Sen. Hawley on fate of TikTok in the US, coronavirus relief debate on Capitol Hill
Republican Sen. Josh Hawley joins ‘Fox & Friends’ to discuss protecting Americans’ personal information and negotiations on the next round of COVID-19 relief.
Texas health officials are only reporting COVID-19 results from nasal swab, PCR tests, and leaving out tens of thousands of antibody and rapid antigen test results, according to a report.
Dr. David Persse, health authority for the Houston Health Department, told Fox 26 Houston that the numbers reported to the state only include PCR tests.
Nasal swabs/PCR tests work by first swabbing a person's nose and throat to gather sputum (mucus and saliva), and the sample is then sent to the lab for testing. A chemical buffer is mixed with a portion of the sample, opening the cells for extraction of the virus's genetic code, or RNA, which is then placed in an RT-PCR machine, which copies the genetic material and searches for coronavirus among it.
"The principal one is the PCR tests and that's the gold standard," Chris Van Deusen, spokesman for Texas Department of State Health Services, told the outlet.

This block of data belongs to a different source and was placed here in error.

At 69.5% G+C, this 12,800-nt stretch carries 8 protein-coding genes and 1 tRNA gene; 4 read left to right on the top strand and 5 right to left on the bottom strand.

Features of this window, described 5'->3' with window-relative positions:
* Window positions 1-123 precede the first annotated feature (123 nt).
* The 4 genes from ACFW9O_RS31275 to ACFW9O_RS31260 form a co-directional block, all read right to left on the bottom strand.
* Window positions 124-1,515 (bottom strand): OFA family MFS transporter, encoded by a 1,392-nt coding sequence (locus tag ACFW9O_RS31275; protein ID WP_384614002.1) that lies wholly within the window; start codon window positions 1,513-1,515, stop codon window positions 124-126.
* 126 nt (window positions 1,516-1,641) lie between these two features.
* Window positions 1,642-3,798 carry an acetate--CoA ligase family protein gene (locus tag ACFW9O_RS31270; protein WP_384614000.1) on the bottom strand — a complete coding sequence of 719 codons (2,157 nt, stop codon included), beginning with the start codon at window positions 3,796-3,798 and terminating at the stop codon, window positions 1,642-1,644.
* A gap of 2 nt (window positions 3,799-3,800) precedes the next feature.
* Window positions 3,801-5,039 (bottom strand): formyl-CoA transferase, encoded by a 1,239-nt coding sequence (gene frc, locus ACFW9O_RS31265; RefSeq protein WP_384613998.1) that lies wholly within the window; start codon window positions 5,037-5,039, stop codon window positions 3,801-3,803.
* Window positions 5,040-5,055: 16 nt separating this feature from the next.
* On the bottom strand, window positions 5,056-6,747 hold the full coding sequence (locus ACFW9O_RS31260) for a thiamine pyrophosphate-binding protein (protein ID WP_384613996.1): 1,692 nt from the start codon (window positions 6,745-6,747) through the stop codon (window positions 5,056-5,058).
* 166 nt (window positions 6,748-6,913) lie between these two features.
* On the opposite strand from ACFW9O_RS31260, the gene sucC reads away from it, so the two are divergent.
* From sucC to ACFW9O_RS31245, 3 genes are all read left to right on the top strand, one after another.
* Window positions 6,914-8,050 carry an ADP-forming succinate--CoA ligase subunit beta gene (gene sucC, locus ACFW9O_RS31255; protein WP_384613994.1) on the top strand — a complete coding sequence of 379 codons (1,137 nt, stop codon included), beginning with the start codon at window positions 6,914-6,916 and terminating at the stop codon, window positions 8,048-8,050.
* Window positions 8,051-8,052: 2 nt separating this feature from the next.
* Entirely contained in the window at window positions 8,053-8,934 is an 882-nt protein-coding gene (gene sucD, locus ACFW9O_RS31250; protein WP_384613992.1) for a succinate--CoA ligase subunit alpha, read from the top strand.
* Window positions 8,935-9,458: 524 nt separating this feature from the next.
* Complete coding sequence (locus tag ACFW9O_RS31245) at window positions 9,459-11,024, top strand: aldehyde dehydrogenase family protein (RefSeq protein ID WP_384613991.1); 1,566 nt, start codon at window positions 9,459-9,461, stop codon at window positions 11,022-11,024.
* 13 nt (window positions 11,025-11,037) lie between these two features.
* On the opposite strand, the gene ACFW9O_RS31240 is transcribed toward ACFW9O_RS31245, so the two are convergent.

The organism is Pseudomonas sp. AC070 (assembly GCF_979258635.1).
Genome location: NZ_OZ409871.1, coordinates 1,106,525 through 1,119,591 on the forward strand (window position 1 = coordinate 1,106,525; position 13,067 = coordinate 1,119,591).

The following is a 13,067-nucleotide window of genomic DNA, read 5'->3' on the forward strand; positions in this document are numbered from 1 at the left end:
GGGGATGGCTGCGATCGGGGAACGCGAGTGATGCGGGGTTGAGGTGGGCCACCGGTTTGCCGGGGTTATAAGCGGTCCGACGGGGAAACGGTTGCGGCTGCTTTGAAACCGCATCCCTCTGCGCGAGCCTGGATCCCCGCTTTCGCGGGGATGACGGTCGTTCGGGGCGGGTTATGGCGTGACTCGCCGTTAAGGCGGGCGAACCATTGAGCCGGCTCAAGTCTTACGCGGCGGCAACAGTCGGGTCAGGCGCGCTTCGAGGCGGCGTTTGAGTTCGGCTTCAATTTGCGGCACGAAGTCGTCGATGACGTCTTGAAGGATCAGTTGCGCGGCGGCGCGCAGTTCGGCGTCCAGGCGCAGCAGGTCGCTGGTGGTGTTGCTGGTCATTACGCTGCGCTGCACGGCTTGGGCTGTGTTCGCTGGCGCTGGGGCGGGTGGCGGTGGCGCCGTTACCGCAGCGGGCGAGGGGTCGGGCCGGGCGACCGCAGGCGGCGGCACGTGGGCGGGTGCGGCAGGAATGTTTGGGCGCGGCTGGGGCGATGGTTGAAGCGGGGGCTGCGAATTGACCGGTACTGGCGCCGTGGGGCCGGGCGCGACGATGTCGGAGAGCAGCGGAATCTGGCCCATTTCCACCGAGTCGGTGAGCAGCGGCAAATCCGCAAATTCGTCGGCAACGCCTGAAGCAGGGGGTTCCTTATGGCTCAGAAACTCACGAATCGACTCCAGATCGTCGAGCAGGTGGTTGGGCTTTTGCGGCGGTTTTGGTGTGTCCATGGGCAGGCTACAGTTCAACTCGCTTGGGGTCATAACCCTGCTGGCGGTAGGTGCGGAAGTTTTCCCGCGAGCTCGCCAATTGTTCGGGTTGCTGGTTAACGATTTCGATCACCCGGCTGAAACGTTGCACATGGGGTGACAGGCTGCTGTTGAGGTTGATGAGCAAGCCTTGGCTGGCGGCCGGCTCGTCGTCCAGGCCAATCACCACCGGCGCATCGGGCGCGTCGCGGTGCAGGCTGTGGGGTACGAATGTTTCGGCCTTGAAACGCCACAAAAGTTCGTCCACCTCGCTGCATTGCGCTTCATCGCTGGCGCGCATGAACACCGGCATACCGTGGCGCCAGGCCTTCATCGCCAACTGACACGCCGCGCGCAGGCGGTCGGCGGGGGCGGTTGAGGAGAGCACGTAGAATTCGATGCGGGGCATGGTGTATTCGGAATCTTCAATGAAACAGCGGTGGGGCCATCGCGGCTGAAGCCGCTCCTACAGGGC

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A spokesman for the Texas Department of State Health Services said PCR tests are "the gold standard." (iStock)
According to Van Deusen, the reason why both antibody and rapid antigen tests are excluded is due to potential false negatives, Fox 26 Houston reported. Positive tests are considered a “probable” case, the outlet wrote.
"Both of those, if they're positive, lead to what is called a probable case. So it's not a laboratory-confirmed, but it's a probable case and it's just a different classification," Van Deusen said, adding that the state has received about "10,000 to 20,000 probable positives from local jurisdiction," the outlet wrote.
These positives were reportedly not factored into the more than 440,000 cases seen in Texas.
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Persse said rapid antigen tests can show false negatives 15 to 30 percent of the time.
But Texas health officials don't appear to be concerned.
"In our community, that doesn’t make a huge difference. There’s not a lot of antigen testing that’s going on. There’s some and there will be more as time goes on but at this point, it’s still a very small percentage of the number of tests that are being done," Persse said.
"I think that the important thing to remember is that we're looking at the trends here. So we're seeing those cases track up, track down, over time and that's really informing our decision making," Van Deusen said.
Though officials say a “probable” COVID-19 case is not laboratory “confirmed,” those who test positive should take the necessary precautions, the outlet wrote.
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